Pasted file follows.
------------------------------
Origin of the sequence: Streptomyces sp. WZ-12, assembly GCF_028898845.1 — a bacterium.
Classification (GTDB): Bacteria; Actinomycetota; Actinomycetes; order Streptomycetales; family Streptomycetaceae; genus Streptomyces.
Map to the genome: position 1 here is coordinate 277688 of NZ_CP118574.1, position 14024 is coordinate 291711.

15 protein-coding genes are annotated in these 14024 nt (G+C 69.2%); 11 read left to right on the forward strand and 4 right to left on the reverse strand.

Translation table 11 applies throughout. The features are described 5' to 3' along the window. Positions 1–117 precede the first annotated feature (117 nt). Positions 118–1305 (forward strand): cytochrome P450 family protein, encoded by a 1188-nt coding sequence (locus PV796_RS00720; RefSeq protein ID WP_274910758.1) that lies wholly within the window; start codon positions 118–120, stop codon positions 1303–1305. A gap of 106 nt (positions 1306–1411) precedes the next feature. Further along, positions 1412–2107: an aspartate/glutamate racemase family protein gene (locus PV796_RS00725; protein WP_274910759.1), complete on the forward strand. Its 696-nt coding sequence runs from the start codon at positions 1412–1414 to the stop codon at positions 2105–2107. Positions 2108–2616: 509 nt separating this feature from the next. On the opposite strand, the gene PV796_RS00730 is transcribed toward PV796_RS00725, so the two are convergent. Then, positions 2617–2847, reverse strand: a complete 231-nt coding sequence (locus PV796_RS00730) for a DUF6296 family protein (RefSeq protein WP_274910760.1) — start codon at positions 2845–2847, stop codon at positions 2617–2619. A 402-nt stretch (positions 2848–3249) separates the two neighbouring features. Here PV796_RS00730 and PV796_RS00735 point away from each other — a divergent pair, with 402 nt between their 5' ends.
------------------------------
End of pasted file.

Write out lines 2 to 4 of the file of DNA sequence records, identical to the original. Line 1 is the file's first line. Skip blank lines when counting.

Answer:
Classification (GTDB): Bacteria; Actinomycetota; Actinomycetes; order Streptomycetales; family Streptomycetaceae; genus Streptomyces.
Map to the genome: position 1 here is coordinate 277688 of NZ_CP118574.1, position 14024 is coordinate 291711.

15 protein-coding genes are annotated in these 14024 nt (G+C 69.2%); 11 read left to right on the forward strand and 4 right to left on the reverse strand.